David graduated from St. Joseph High School in 1964. He then graduated from the University of Notre Dame in 1968 with a Bachelor of Art Degree in Psychology. He was a teacher for 2 years at Logan School for special needs children. He then moved to Chicago and was the project director for special needs adults. He returned to South Bend in 1974 to begin employment with the University of Notre Dame, retiring in 2012 after having been Assistant Registrar for 38 years. David was also a former member of Knights of Columbus #553 and Kiwanis, and was a member of St. Joseph Catholic Church, South Bend.

The foundation for David was simple: He gave his all to his work at Notre Dame, his friends, and to his family. They were his priority, without compromise through all of his 70 years. Those who had the opportunity to know this about David would recognize it instantly: that is, he purposed his heart and his energies for others.

Visitation will be held at Kaniewski Funeral Home on Bendix Drive on Sunday, January 22nd from 3 – 7 PM, where a Rosary will be prayed at 3:00 PM by Reverend Paul Doyle, C.S.C. The Funeral Mass of Christian Burial will be held at the Basilica of the Sacred Heart, Notre Dame, the following day at 9:30 AM. David will be buried St. Joseph Cemetery in South Bend. An additional prayer service will be held at the Notre Dame Grotto the morning of July 22, 2017, officiated by Reverend Paul Doyle, C.S.C.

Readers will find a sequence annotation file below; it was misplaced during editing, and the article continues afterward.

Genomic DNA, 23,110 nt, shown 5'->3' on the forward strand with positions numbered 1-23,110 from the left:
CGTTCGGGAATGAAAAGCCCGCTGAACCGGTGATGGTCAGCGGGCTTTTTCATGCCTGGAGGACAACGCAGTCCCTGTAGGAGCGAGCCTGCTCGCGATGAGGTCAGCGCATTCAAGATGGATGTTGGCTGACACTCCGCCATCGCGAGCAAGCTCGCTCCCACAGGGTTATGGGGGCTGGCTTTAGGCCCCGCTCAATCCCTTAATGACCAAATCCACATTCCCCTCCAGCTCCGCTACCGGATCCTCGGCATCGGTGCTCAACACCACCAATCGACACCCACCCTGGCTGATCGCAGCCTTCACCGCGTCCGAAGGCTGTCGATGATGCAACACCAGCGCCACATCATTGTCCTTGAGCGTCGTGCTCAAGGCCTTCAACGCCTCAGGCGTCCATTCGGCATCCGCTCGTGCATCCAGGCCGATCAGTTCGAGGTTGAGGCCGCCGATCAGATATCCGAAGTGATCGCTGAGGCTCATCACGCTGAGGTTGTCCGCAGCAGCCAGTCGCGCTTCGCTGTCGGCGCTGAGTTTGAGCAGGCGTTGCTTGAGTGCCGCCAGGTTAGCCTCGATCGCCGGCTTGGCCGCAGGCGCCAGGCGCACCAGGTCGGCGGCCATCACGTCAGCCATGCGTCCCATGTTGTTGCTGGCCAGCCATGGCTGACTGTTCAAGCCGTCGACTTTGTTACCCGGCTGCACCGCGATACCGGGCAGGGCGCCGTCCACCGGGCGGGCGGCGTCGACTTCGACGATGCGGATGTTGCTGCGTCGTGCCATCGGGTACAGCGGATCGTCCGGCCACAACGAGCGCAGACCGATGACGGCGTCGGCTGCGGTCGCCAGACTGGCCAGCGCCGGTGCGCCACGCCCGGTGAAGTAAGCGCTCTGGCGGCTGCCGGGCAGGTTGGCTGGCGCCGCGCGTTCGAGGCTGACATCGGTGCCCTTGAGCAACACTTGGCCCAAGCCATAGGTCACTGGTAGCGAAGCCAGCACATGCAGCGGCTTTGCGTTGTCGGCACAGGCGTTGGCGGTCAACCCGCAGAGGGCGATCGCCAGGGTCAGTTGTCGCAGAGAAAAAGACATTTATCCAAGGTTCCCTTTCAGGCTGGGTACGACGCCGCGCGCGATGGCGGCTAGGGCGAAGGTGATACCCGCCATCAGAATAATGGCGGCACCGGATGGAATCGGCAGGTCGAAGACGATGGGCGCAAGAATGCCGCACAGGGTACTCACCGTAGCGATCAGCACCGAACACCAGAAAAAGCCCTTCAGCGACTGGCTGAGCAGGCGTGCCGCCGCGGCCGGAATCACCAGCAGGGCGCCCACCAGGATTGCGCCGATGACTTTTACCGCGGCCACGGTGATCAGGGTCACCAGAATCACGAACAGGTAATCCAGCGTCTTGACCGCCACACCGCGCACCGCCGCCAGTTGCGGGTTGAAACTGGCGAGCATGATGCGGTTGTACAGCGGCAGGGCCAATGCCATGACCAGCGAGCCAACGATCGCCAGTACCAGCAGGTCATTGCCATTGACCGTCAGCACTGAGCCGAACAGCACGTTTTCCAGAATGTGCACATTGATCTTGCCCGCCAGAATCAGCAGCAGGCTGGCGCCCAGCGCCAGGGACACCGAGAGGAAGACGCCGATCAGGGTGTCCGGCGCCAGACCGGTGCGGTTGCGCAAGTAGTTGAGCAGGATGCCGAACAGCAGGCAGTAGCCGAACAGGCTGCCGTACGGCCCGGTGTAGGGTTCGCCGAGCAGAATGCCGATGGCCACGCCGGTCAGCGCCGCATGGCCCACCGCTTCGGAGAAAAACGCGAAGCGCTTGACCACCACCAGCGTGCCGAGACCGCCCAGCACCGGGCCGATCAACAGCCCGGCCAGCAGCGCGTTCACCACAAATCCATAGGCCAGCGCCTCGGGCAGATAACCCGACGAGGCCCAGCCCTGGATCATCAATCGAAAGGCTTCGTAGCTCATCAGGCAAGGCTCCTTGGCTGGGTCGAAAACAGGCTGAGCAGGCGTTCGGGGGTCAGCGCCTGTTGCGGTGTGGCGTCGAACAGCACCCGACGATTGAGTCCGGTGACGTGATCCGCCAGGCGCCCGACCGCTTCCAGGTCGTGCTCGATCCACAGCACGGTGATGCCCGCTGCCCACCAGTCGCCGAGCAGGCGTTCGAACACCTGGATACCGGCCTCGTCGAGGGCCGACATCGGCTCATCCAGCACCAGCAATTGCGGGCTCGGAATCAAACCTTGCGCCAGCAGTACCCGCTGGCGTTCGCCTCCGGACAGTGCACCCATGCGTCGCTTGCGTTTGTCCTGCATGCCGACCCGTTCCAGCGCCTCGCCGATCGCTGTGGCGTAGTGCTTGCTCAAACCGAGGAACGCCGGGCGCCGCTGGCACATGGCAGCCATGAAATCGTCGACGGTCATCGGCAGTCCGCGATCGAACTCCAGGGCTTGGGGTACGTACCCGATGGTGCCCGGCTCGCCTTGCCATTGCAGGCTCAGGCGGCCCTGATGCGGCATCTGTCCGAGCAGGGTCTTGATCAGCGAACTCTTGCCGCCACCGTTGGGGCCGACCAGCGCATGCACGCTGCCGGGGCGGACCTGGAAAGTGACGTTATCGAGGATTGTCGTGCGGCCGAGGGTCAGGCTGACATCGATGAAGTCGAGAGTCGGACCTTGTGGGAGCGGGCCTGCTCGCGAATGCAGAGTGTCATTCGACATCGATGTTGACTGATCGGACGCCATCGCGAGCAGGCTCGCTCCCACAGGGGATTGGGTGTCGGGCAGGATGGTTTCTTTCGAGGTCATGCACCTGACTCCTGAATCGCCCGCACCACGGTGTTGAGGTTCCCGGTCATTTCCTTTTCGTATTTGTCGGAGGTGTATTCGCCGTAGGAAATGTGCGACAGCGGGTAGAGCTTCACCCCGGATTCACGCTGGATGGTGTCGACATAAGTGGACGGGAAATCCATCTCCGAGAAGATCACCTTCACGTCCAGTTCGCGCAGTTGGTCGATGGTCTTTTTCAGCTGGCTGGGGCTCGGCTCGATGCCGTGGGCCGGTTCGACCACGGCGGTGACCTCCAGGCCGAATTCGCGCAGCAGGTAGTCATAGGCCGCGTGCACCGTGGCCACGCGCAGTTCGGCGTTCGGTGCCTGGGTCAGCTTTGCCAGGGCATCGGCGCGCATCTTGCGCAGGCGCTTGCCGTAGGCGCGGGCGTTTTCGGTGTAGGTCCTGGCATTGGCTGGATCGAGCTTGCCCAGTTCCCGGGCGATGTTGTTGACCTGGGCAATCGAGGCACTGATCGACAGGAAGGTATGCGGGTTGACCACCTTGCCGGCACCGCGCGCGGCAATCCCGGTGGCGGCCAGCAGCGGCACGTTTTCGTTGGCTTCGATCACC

Memorial Contributions may be made in David L. Kil’s name to your choice of St. Joseph’s Grade School in South Bend or to St. Jude Children’s Research Hospital in Memphis, Tennessee. Online condolences may be left at www.kaniewski.com.

Published in South Bend Tribune from Jan. 20 to Jan. 21, 2017

– See more at: http://www.legacy.com/obituaries/southbendtribune/obituary.aspx?n=david-l-kil&pid=183658335&fhid=7050#sthash.3njkXDKa.dpuf

From Pat Demare to Class of 1968:

From Pat Demare to Class of 1968:
First I want to thank you for all your prayers and all the time you dedicated to me and my medical issues in the class notes. I have made a miraculous recovery to date. I am working very hard in rehab and so far have exceeded all expectations. I attribute my success to all the support and prayers from everyone. A special thanks to my ND family. It is difficult to find the right words to express my gratitude. Again thank you and all my ND family for your support in my time of need.
Yours in Notre Dame,
Pat